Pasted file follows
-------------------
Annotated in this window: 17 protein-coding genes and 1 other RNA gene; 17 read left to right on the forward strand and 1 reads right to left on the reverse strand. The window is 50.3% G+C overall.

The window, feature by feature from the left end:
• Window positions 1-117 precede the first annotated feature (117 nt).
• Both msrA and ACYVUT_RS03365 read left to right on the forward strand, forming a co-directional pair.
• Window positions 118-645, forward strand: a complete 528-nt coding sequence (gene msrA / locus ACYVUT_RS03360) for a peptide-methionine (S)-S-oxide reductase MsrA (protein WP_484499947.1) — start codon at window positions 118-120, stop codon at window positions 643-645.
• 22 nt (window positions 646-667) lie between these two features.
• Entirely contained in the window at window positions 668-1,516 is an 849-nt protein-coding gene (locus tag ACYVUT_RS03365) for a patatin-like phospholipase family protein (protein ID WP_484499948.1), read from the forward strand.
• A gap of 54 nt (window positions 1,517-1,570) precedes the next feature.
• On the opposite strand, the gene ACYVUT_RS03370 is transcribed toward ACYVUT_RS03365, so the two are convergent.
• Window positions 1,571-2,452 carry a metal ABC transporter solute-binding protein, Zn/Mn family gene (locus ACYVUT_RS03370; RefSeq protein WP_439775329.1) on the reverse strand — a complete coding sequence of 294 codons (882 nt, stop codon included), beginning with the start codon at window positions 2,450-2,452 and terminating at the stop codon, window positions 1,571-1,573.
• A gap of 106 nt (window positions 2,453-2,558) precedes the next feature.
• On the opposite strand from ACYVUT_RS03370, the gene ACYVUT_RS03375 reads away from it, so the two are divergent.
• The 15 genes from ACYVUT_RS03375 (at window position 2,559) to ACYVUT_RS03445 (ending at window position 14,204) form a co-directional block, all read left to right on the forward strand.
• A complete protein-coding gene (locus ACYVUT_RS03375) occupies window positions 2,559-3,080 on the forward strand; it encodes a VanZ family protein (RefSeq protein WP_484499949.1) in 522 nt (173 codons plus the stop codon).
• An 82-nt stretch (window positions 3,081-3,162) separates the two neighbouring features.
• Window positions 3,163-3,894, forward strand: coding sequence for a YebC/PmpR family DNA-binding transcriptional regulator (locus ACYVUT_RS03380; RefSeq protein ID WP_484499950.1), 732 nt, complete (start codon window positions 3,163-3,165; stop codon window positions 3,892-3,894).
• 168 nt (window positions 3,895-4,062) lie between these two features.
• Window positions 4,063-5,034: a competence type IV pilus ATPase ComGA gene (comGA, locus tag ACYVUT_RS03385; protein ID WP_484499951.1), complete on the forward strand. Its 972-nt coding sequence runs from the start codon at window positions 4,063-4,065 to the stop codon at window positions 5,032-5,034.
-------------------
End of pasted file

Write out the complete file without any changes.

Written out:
Annotated in this window: 17 protein-coding genes and 1 other RNA gene; 17 read left to right on the forward strand and 1 reads right to left on the reverse strand. The window is 50.3% G+C overall.

The window, feature by feature from the left end:
• Window positions 1-117 precede the first annotated feature (117 nt).
• Both msrA and ACYVUT_RS03365 read left to right on the forward strand, forming a co-directional pair.
• Window positions 118-645, forward strand: a complete 528-nt coding sequence (gene msrA / locus ACYVUT_RS03360) for a peptide-methionine (S)-S-oxide reductase MsrA (protein WP_484499947.1) — start codon at window positions 118-120, stop codon at window positions 643-645.
• 22 nt (window positions 646-667) lie between these two features.
• Entirely contained in the window at window positions 668-1,516 is an 849-nt protein-coding gene (locus tag ACYVUT_RS03365) for a patatin-like phospholipase family protein (protein ID WP_484499948.1), read from the forward strand.
• A gap of 54 nt (window positions 1,517-1,570) precedes the next feature.
• On the opposite strand, the gene ACYVUT_RS03370 is transcribed toward ACYVUT_RS03365, so the two are convergent.
• Window positions 1,571-2,452 carry a metal ABC transporter solute-binding protein, Zn/Mn family gene (locus ACYVUT_RS03370; RefSeq protein WP_439775329.1) on the reverse strand — a complete coding sequence of 294 codons (882 nt, stop codon included), beginning with the start codon at window positions 2,450-2,452 and terminating at the stop codon, window positions 1,571-1,573.
• A gap of 106 nt (window positions 2,453-2,558) precedes the next feature.
• On the opposite strand from ACYVUT_RS03370, the gene ACYVUT_RS03375 reads away from it, so the two are divergent.
• The 15 genes from ACYVUT_RS03375 (at window position 2,559) to ACYVUT_RS03445 (ending at window position 14,204) form a co-directional block, all read left to right on the forward strand.
• A complete protein-coding gene (locus ACYVUT_RS03375) occupies window positions 2,559-3,080 on the forward strand; it encodes a VanZ family protein (RefSeq protein WP_484499949.1) in 522 nt (173 codons plus the stop codon).
• An 82-nt stretch (window positions 3,081-3,162) separates the two neighbouring features.
• Window positions 3,163-3,894, forward strand: coding sequence for a YebC/PmpR family DNA-binding transcriptional regulator (locus ACYVUT_RS03380; RefSeq protein ID WP_484499950.1), 732 nt, complete (start codon window positions 3,163-3,165; stop codon window positions 3,892-3,894).
• 168 nt (window positions 3,895-4,062) lie between these two features.
• Window positions 4,063-5,034: a competence type IV pilus ATPase ComGA gene (comGA, locus tag ACYVUT_RS03385; protein ID WP_484499951.1), complete on the forward strand. Its 972-nt coding sequence runs from the start codon at window positions 4,063-4,065 to the stop codon at window positions 5,032-5,034.